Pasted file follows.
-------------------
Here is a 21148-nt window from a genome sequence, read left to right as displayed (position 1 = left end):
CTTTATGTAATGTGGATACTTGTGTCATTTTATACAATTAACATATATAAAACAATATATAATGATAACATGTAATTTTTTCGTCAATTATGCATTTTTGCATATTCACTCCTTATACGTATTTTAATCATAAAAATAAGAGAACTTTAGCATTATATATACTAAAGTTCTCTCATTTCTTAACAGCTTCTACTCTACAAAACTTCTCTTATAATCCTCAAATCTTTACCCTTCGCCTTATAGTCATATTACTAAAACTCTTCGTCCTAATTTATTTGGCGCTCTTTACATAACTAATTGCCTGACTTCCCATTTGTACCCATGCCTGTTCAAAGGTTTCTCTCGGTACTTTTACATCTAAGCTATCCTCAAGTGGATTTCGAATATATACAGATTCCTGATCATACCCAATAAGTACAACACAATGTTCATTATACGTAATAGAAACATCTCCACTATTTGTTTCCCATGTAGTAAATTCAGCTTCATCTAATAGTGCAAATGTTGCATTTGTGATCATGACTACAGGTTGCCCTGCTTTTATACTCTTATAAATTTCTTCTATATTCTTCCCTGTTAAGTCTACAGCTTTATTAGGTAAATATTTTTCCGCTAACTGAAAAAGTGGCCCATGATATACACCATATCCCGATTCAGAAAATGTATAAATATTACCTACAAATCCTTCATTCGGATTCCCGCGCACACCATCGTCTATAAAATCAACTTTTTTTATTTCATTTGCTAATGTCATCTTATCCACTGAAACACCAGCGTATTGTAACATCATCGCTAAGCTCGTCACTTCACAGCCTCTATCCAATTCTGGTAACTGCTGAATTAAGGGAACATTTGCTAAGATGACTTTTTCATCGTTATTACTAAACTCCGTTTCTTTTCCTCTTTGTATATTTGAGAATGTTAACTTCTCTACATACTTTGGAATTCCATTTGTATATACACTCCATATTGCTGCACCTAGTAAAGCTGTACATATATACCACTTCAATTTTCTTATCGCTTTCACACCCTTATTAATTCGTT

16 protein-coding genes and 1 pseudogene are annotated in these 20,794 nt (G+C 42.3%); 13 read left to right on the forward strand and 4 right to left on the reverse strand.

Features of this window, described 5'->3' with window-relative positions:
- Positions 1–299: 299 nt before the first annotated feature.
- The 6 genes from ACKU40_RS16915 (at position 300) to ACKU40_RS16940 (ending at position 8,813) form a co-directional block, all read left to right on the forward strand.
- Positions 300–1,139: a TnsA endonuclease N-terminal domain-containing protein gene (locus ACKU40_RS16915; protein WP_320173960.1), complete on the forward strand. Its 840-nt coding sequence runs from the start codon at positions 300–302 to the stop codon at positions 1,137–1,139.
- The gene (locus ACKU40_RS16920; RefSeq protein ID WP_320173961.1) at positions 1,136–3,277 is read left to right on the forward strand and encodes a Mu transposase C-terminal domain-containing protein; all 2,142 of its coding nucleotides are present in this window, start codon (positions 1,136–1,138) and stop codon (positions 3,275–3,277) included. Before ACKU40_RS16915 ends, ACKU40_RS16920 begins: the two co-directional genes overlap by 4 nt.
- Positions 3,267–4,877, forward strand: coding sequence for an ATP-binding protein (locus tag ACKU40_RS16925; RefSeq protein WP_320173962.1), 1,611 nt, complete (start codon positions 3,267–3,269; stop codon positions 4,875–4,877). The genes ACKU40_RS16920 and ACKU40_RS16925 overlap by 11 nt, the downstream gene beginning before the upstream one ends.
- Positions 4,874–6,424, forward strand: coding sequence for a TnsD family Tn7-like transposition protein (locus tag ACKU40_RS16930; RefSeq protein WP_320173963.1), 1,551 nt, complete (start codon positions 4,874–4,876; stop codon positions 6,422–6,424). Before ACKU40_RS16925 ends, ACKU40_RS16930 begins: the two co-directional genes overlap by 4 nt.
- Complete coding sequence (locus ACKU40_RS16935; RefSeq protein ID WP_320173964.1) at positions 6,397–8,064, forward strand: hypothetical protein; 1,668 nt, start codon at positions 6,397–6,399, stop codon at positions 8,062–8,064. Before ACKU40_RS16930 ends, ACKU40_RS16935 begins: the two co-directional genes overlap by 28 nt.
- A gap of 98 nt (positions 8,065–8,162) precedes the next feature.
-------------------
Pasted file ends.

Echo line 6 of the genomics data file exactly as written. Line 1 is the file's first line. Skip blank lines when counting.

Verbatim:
- The 6 genes from ACKU40_RS16915 (at position 300) to ACKU40_RS16940 (ending at position 8,813) form a co-directional block, all read left to right on the forward strand.